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Transnet execs changed locomotive business case to favour Guptas'

17 May 2019 - 13:58 By Amil Umraw
Former Transnet strategy manager Francis Callard at the Zondo Commission in Johannesburg.
Former Transnet strategy manager Francis Callard at the Zondo Commission in Johannesburg.

A business case for the purchase of 100 locomotives was extensively changed by Transnet's executives to favour a Gupta-linked Chinese company, China South Rail.

This is according to former Transnet engineer Francis Callard who told the state capture inquiry on Friday that the state-owned company's executives had misled its board acquisitions and disposals committee when it presented a business case motivating that the purchase of 100 electric trains be confined to China South Rail (CSR).

Callard developed the original business case which argued that the contract be confined to a Japanese consortium, Mitsui, which had previously supplied identical trains to Transnet.

However, the case which was eventually presented to the board for approval was significantly different.

"I developed a business case for the 100 locomotives for the coal export line. It was unilaterally changed by Transnet group executives to favour CSR. The changes and implications were material and I submit that the representation made to the [acquisitions committee] was misleading in certain respects," Callard told the commission.

He said the confinement to CSR was "flawed in execution".

Callard's business case, signed off by Transnet executives in October 2013, made provision for the purchase of 100 "19e-type" electric locomotives and 60 diesel locomotives to add to the capacity at Transnet's coal lines. The business case was signed off by executives like Siyabonga Gama, Garry Pita, Mahommed Mahomedy and Anoj Singh.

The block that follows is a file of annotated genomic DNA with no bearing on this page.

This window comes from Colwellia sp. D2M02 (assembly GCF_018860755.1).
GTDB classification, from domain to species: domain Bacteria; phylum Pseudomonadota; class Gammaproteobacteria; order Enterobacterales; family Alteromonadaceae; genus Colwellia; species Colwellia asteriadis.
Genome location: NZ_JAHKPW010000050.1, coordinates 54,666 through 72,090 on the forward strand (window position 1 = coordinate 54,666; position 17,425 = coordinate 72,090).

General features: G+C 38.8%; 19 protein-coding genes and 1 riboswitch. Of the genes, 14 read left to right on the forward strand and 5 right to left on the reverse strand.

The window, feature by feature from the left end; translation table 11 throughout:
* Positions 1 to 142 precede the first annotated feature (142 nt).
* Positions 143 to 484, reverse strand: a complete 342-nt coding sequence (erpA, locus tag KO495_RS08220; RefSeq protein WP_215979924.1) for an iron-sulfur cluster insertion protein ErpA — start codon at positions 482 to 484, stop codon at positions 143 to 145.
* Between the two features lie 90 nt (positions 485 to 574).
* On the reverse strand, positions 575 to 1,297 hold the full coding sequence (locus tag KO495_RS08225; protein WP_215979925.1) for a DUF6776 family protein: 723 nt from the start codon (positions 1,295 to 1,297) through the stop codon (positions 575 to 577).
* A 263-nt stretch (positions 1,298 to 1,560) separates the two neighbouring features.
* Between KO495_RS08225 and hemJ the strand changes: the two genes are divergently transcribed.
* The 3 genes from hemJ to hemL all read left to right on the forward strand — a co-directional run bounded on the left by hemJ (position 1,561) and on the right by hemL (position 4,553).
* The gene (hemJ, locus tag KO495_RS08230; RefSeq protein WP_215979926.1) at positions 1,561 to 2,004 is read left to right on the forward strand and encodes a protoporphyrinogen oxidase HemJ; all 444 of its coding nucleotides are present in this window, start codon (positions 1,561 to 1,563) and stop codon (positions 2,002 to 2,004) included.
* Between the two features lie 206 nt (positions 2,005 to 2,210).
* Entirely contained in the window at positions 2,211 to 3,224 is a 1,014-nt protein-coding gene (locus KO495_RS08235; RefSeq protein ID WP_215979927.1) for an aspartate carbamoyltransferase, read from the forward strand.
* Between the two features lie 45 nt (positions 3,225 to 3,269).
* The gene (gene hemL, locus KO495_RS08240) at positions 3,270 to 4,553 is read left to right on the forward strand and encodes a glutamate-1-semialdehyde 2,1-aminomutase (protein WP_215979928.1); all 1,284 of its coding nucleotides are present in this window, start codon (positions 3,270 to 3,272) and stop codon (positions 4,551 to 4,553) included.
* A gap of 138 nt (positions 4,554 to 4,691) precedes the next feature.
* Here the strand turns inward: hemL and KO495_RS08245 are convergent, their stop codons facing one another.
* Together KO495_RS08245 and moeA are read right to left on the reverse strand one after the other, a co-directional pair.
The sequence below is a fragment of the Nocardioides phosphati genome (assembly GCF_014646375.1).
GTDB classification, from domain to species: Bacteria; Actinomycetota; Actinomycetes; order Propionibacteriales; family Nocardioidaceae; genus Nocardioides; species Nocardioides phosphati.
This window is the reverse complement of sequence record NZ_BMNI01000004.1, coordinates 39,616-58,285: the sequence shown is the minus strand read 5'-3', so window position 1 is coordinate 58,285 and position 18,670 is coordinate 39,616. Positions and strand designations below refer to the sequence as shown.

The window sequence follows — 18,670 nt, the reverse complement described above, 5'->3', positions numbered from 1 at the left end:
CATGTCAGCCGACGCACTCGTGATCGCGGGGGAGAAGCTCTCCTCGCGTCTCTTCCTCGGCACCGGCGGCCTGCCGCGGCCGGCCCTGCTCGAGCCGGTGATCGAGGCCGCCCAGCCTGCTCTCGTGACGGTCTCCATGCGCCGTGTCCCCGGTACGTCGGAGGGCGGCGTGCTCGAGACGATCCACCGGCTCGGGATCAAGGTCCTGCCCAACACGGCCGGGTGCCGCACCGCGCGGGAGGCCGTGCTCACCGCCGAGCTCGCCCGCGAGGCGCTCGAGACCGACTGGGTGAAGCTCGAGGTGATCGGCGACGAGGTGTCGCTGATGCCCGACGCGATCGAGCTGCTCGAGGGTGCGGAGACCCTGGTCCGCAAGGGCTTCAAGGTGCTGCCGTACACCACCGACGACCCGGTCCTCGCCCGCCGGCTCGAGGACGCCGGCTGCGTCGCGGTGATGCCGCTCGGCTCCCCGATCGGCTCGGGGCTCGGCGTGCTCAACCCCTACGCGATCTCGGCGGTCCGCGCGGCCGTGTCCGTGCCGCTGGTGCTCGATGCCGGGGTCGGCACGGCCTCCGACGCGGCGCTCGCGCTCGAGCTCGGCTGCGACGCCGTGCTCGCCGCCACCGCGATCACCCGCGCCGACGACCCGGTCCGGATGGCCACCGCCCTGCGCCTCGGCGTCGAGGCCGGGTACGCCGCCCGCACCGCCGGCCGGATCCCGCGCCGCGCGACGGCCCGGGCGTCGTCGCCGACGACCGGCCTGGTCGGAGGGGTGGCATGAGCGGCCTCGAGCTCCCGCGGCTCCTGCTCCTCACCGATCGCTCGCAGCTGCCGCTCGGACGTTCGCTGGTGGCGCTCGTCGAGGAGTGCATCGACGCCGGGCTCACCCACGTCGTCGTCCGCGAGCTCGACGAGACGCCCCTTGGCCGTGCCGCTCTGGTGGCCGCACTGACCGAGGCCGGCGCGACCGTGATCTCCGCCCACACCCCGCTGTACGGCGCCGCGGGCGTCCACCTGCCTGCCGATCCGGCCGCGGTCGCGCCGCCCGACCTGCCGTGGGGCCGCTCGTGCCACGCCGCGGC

That business case recommended a confinement to Mitsui. This was predicated on the compatibility with the existing 110 locomotives Transnet had already purchased from the company to service its coal lines.

"It addressed the urgency, the limited numbers of suppliers, and that the goods and services are highly specialised and largely identical to the previous locomotives purchased from Mitsui. The confinement meant the quickest delivery, making use of existing facilities," Callard said.

However, Transnet's CEO at the time and state capture-implicated Brian Molefe withdrew Callard's business case in October that year.

Callard said he heard nothing about the deal until January 2014 when Gama asked him to revise his business case, this time increasing the amount of diesel locomotives to 80. Callard amended his business case but still argued for Mitsui's confinement on the purchase.

He e-mailed the copy to Transnet's executives days after Gama made the request.

But he later discovered that his business case "had been changed significantly"; now arguing for the confinement to CSR. This was after he received an e-mail from Transnet's Lindiwe Mdletshe, asking him to attach slides to his business case. Upon opening the document, he found it had been changed.

Callard said these were the main differences:

• References to the 19e-type electric locomotive equivalent had been removed throughout the document.

• The motivation to confine to Mitsui had been removed and replaced with motivation to confine to CSR.

• Removal of the benefit of the standardisation of the locomotives. The whole section on standardisation had been deleted.

CSR eventually secured the deal and it is alleged that the Gupta family, through their various business interests, scored billions in kickbacks from the deal.

He alleged that Garry Pita was the author of the revised business case.